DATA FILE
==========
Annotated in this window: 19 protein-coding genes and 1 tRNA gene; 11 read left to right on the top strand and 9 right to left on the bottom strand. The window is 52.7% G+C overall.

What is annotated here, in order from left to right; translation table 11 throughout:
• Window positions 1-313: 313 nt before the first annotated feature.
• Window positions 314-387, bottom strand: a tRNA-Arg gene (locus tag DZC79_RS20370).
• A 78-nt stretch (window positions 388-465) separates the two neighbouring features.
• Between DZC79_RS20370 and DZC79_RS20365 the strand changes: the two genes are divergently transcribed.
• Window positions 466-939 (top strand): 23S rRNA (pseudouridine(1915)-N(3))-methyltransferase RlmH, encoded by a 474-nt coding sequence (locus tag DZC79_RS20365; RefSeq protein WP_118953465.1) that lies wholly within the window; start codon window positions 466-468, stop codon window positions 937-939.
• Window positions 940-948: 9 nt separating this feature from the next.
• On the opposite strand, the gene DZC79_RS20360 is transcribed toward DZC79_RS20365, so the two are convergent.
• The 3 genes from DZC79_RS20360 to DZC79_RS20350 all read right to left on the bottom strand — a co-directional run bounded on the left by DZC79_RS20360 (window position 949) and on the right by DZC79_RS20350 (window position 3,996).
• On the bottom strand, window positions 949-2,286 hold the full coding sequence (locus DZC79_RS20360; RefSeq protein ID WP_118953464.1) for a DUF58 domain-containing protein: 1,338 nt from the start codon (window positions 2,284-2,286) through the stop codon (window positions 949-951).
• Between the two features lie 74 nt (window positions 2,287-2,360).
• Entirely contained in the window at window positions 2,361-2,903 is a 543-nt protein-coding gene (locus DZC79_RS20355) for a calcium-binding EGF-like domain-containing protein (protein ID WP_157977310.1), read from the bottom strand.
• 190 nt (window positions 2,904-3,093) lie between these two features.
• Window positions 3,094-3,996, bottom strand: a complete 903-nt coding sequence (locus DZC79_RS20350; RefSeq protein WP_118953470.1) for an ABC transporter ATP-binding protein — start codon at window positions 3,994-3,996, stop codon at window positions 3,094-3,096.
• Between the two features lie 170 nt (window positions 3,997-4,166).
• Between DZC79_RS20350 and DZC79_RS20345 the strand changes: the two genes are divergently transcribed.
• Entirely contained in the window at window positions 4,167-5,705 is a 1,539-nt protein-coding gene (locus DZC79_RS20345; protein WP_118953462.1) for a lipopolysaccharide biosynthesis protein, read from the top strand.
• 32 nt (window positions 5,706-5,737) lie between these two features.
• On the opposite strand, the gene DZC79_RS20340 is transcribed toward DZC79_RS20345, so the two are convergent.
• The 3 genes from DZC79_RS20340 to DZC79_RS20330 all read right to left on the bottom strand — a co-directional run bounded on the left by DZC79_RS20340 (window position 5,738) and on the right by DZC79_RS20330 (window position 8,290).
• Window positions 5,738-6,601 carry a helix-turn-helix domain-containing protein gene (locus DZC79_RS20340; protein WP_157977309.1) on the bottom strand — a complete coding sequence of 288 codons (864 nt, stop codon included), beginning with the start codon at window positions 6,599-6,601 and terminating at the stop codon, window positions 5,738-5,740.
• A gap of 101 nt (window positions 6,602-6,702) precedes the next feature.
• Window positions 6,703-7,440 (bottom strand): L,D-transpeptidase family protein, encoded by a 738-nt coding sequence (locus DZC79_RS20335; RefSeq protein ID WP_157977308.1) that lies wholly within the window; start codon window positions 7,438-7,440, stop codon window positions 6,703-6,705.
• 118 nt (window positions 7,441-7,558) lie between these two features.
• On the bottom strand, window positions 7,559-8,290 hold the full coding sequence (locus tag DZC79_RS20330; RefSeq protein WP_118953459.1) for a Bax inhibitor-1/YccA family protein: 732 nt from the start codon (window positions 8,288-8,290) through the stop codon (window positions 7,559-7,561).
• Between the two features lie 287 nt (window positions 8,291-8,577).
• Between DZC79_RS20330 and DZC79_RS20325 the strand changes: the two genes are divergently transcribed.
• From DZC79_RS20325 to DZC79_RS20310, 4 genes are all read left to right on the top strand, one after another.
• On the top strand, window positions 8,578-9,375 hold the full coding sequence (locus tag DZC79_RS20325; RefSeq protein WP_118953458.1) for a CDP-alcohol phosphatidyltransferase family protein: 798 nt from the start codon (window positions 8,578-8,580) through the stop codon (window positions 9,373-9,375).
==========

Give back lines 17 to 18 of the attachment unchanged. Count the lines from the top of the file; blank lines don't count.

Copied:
• Between DZC79_RS20350 and DZC79_RS20345 the strand changes: the two genes are divergently transcribed.
• Entirely contained in the window at window positions 4,167-5,705 is a 1,539-nt protein-coding gene (locus DZC79_RS20345; protein WP_118953462.1) for a lipopolysaccharide biosynthesis protein, read from the top strand.